An Eastern North Carolina organization is now part of a pilot program that aims to fight addiction.
“If everyone works together, we can put a dent in this problem,” said Kelli Knapp, the board chairman for CCSAP, the Coastal Coalition for Substance Abuse Prevention, which covers Onslow, Carteret, Craven, Jones and Pamlico counties.
On Wednesday, Knapp was in D.C. where she signed an agreement with CADCA, or Community Anti-Drug Coalition of America, for CCSAP to become one of 20 coalitions in the nation to be part of Medically Assisted Treatment program, which works to educate physicians and the public on addiction and helps physicians link people who are addicted to drugs and alcohol with therapists for a combined medical and therapy treatment, Knapp said.
“It’s hard to battle an addiction by yourself,” she said.
Knapp, who made a career of helping people overcome addiction as a therapist and certified substance abuse prevention consultant, said she can count on one hand the number of addicts who have overcome their addiction alone.
“(Addicts) don’t have the tools they need and the support they need to stay sober,” she said. “At some point, someone has to step up and say, ‘What can I do to help this problem?’”
Knapp believes the MAT program can help.
CCSAP will be given $2,000 to start, with more potentially down the line depending on how well the program does locally, she said. They will also be provided with educational materials for physicians and addicts. The prevention programs are extremely under-served, Knapp said, but are important to attack problems before they begin.
Knapp said Onslow County’s opiod problem is now being filtered into the neighboring counties that CCSAP helps, like Jones, Pamlico, and Craven.
The MAT program will help educate physicians and doctors on why they need to provide medical assistance.
For example, Knapp said doctors prescribe a drug, like methadone, to help someone stop using street drugs. Instead of handing them a new drug and sending them on their way, the MAT program helps doctors learn how to make a plan with their patients and set them up with therapy.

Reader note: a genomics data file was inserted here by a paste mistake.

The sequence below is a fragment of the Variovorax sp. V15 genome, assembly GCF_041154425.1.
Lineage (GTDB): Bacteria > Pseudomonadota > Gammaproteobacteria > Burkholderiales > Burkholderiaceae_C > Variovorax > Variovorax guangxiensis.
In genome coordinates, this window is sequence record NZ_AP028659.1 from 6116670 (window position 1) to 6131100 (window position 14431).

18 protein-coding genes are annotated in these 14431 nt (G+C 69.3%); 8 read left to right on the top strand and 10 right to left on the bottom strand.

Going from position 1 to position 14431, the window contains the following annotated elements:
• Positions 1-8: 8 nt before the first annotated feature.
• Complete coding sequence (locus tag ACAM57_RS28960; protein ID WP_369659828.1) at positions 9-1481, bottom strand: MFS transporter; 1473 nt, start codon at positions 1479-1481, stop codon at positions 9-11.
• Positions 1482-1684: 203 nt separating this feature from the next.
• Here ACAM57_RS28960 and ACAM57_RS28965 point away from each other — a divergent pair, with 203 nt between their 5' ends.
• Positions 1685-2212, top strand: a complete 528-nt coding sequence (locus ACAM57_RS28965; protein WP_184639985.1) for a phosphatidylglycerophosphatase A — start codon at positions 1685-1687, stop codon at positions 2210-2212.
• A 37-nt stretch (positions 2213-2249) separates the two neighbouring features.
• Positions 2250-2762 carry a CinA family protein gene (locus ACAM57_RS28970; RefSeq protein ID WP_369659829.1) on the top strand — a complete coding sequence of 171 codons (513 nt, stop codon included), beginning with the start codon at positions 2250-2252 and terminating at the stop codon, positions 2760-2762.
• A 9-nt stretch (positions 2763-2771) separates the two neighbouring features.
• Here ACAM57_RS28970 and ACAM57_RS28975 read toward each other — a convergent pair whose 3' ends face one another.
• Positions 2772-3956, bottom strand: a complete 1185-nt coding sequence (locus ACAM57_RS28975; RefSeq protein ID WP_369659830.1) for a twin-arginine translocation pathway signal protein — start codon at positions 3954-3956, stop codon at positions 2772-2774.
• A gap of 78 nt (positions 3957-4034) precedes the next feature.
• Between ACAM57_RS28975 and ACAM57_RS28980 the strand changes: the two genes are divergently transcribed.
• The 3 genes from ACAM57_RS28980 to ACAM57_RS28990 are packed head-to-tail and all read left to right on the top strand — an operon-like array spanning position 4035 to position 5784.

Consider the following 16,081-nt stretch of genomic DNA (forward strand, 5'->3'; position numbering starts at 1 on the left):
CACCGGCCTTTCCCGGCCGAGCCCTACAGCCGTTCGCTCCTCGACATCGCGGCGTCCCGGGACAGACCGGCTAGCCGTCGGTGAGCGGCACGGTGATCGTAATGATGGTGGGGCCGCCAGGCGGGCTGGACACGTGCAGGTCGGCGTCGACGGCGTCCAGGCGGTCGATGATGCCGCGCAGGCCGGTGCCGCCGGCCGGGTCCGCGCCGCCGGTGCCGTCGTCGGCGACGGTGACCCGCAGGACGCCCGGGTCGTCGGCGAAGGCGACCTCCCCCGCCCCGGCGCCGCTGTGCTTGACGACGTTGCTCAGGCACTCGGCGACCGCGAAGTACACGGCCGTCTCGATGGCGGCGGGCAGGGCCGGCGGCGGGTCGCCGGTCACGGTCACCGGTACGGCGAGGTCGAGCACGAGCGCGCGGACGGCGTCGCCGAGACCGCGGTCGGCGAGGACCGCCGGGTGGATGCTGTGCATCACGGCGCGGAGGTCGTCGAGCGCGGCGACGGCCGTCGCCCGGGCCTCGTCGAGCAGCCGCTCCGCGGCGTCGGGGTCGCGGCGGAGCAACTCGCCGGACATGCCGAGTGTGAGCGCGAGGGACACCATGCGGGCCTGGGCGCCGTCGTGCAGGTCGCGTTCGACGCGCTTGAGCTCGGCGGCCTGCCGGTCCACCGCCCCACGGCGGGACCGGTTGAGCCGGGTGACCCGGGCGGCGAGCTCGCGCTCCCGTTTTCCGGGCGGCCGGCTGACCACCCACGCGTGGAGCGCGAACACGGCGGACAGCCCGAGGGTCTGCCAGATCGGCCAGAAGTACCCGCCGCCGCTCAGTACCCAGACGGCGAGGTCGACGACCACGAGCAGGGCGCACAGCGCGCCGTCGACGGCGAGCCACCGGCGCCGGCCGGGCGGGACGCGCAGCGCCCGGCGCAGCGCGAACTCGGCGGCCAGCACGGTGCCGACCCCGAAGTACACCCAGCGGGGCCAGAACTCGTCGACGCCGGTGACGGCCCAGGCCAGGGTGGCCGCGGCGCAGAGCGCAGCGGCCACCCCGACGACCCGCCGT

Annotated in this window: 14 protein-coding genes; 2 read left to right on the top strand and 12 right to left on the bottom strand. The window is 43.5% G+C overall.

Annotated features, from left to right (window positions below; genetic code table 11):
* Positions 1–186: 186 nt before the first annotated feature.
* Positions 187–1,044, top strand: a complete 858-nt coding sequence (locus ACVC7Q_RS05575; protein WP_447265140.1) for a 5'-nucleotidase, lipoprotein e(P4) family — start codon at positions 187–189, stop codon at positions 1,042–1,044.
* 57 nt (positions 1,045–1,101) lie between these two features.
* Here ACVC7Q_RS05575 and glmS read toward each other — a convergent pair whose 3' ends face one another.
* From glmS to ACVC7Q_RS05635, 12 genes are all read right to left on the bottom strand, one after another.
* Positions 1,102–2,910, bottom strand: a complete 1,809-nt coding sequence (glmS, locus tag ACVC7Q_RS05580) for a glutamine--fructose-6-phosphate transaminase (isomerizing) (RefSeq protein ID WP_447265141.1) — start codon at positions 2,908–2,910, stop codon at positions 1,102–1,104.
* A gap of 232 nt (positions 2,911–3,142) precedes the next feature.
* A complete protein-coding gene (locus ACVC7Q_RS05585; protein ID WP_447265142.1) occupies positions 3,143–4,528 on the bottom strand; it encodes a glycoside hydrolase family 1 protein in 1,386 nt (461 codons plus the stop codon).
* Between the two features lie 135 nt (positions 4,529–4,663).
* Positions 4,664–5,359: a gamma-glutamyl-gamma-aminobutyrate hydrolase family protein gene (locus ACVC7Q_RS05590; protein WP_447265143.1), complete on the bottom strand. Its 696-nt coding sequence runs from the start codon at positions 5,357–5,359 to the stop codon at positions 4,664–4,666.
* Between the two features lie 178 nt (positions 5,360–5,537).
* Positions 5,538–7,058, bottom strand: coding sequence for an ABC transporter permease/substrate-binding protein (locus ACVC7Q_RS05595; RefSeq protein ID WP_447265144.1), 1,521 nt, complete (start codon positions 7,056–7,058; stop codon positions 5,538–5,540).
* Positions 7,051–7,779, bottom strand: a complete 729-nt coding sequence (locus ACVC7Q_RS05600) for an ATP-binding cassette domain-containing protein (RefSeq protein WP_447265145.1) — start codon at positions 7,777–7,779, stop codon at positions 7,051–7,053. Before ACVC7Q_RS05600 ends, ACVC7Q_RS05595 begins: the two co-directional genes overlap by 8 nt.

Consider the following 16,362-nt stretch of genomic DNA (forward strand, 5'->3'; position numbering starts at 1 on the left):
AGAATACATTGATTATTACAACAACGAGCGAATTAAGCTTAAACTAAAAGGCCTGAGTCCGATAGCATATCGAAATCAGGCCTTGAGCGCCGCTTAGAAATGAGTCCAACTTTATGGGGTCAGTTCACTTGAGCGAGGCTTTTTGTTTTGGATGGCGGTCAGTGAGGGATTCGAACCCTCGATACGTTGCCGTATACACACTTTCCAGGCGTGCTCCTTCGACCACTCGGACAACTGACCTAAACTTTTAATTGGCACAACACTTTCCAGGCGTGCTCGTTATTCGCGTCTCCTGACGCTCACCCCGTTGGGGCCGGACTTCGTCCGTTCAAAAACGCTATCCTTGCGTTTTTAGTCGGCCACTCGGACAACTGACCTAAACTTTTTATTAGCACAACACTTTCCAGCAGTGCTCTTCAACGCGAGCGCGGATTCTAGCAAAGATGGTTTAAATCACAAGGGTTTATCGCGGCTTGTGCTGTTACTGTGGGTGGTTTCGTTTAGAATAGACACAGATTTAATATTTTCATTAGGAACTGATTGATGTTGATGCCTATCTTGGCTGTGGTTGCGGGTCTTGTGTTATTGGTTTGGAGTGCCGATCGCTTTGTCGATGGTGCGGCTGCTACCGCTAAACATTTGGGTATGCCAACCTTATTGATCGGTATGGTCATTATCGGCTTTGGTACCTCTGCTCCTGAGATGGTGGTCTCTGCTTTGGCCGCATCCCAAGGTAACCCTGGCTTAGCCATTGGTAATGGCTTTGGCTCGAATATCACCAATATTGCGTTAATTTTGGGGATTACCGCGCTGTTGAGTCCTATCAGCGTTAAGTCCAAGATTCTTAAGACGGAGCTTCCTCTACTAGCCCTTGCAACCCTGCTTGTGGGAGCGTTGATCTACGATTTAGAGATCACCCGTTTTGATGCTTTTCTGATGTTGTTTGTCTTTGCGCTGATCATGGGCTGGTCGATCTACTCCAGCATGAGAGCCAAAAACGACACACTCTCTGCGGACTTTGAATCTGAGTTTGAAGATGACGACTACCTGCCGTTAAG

“I think it needs to be a collaborative effort,” she said.
While group therapies are available, someone suffering from an additional illness, like anxiety, may not be suited for a group setting, Knapp said.
Programs like Narcotics Anonymous and Alcoholics Anonymous are great for maintenance, Knapp said, but they’re not treatment programs and don’t work as such.
The overdose-reversing drug Narcan is an additional aspect of addiction that, while life-saving, doesn’t help provide a solution, she said. In fact, Knapp said it can actually cause harm.
Some addicts use Narcan as a security blanket and use greater and greater amounts of drugs, putting their trust and faith in Narcan, Knapp said. Some of her clients have used it four-to-five times and are still using drugs like heroin.
“Who is following up with people who are using this and saying, ‘OK, are you ready to go to treatment now?’” Knapp asked. “Where’s the second part? Where’s the treatment aspect?”
Knapp hopes MAT can help, and to those who believe addiction doesn’t affect them, Knapp said to think again.
“There’s a lot of professional users,” she said.
It’s not always a direct family member, Knapp continued. It could be a coworker who calls out sick due to withdrawal or drinking in excess and you have to pick up their work. It’s someone who goes into an open house and steals narcotics from the medicine cabinets. It’s someone who breaks into your home while you’re on vacation and steals high-end items to sell for drug money.
The highest committed crime in Onslow County is larceny, and 80 percent of those committing the crimes are addicts, said Onslow County Sheriff’s Office Maj. Chris Thomas.
“It seems to be the driving factor in most of those cases,” he said. “Most of the breaking and enterings and larcenies are driven by drugs.”
Helping in one aspect will aid the other, and Knapp believes the MAT program will help reduce the high number of addicts and users in Onslow County.
“It’s not a quick fix,” Knapp said.